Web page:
Lives and works in Los Angeles, California.
Rodney McMillian creates artworks that explore the complex relationship between history and contemporary culture. In his practice, which encompasses painting, sculpture, installation, and performance, McMillian draws particular attention to histories of racialised oppression in the United States as they manifest in politics, the land, and the body.
McMillian has often used post-consumer objects (discarded household items) and second-hand objects in his work: bedsheets, carpet and linoleum flooring, chairs, mattresses, books, and other objects that, in their worn and stained surfaces, carry the weight of their history of use. Notably, the vast majority of these objects are coded, at least in the American context, as middle- or lower-class domestic accoutrements. They are common in the sense that they are affordable and widely available but they are made uncommon, special, even unique through repeated use by their owners. This specificity is further underlined by McMillian’s interventions with paint, or simply by moving them into a new location, where they can be reconsidered through the shift in context.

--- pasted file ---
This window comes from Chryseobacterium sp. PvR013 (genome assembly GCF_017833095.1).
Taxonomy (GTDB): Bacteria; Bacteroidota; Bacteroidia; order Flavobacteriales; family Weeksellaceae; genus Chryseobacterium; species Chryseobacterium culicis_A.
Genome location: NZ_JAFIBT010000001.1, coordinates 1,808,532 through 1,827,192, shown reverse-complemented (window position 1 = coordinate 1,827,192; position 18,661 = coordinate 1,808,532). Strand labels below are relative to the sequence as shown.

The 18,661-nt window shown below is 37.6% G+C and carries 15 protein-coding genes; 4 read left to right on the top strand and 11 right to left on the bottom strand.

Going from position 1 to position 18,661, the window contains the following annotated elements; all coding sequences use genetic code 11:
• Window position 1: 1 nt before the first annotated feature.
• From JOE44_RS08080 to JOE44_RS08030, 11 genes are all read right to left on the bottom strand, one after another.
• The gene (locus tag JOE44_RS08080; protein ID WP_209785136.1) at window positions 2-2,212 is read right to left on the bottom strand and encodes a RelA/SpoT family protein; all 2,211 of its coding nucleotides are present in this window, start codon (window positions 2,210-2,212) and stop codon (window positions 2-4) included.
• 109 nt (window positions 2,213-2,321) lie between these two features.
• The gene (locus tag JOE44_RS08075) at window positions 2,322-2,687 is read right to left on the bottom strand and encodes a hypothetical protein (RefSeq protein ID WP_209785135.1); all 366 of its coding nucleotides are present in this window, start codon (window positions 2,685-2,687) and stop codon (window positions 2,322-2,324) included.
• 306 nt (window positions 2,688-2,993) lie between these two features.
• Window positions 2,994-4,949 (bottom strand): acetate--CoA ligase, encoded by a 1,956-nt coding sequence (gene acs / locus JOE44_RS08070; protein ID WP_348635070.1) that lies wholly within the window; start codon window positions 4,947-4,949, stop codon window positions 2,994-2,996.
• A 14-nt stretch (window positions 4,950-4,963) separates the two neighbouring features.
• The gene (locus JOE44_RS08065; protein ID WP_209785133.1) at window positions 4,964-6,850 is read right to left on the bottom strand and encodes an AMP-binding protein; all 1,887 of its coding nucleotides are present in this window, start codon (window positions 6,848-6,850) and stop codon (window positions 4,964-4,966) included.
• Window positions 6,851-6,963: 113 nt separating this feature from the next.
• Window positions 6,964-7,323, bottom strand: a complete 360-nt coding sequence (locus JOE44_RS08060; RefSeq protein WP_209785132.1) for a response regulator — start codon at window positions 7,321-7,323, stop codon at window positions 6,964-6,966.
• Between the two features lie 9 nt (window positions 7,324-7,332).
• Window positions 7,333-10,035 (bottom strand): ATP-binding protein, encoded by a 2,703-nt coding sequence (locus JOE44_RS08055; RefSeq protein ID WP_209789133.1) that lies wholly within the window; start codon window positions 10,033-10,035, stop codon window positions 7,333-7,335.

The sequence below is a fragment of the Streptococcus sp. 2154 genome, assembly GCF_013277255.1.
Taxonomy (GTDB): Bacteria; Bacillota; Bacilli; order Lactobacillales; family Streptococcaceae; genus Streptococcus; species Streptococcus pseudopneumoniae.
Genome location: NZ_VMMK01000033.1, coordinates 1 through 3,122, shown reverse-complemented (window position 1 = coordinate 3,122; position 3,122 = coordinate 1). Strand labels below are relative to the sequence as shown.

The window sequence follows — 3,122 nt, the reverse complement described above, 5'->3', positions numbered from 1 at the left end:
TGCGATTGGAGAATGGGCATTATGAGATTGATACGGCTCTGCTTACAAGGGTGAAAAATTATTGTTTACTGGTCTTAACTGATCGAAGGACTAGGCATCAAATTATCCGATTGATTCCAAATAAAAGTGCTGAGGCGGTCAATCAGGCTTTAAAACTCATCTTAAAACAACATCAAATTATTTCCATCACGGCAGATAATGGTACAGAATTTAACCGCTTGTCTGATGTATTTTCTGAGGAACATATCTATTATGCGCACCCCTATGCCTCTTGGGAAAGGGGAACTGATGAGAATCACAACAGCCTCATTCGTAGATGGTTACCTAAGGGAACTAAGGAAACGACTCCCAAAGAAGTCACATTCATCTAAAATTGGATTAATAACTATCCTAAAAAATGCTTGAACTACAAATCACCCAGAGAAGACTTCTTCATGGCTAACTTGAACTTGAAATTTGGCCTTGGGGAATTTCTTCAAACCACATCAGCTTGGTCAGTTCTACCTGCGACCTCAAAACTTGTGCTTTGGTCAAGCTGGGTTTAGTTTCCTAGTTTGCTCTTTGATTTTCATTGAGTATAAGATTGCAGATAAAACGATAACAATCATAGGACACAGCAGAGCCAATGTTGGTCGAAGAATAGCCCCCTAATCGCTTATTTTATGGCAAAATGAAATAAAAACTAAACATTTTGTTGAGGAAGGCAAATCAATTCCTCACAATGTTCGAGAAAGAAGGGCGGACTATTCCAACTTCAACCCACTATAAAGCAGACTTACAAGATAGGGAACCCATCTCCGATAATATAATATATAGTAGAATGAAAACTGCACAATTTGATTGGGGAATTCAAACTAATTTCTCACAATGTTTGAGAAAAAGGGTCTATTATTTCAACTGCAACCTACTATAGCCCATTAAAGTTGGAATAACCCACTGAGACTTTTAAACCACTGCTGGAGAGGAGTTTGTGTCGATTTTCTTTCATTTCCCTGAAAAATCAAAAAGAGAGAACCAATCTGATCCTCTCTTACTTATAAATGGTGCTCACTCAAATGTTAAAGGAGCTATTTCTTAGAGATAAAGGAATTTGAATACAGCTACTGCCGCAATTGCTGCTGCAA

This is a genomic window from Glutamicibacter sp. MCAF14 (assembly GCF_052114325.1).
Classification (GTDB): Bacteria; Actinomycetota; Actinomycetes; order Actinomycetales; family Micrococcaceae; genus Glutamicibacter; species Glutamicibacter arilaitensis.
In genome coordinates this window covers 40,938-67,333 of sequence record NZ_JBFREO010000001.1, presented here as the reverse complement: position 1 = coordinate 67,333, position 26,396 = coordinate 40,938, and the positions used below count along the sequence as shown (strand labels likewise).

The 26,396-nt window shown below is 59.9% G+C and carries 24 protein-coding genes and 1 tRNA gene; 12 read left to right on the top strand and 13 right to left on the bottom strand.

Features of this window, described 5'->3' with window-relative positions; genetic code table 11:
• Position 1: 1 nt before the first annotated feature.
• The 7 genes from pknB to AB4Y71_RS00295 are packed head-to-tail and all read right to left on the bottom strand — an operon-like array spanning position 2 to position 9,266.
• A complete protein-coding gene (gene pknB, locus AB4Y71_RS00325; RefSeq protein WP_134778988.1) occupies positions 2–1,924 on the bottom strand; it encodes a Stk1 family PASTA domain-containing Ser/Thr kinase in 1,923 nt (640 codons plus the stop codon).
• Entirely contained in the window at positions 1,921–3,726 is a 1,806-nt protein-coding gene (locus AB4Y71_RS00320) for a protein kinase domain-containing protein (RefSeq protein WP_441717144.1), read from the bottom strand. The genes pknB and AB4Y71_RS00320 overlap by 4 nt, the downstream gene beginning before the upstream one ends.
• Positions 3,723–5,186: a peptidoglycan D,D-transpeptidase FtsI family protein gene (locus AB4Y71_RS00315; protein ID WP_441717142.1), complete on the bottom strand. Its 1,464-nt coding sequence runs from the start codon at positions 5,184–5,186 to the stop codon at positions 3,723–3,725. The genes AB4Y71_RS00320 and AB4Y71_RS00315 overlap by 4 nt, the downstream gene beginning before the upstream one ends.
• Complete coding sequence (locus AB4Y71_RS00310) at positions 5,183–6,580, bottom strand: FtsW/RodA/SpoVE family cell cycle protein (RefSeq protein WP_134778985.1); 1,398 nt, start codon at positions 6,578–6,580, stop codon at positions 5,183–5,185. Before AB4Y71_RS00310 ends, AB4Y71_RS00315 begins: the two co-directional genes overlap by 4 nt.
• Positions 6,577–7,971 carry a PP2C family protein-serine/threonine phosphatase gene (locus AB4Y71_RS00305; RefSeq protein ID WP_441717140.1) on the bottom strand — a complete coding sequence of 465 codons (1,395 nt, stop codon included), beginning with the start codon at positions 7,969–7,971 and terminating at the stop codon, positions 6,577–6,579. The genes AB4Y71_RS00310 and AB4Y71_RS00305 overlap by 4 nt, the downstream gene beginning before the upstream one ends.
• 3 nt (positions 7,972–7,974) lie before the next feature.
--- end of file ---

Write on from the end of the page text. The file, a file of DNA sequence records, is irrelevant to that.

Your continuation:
Similarly, in the group of videos that the artist produced in and around the Dockery Plantation in Mississippi, or in his birth state of South Carolina, which includes Preacher Man, 2015, McMillian approaches the verdant Southern Landscape as content for his performances. The specific stains of its history form a key conceptual element in the work. Those include the cultivation of this land into one of the most productive agricultural regions by enslaved people, the continued exploitation of Black labourers to pull the richness from this land, largely without economic benefit, following the American Civil War, and the contemporary legacies and continuations of this racialised violence and disenfranchisement.
DESENTERRADA (DISCARDED), 2021
Sonic lecture & sound performance, approx. 40’
Courtesy of the artists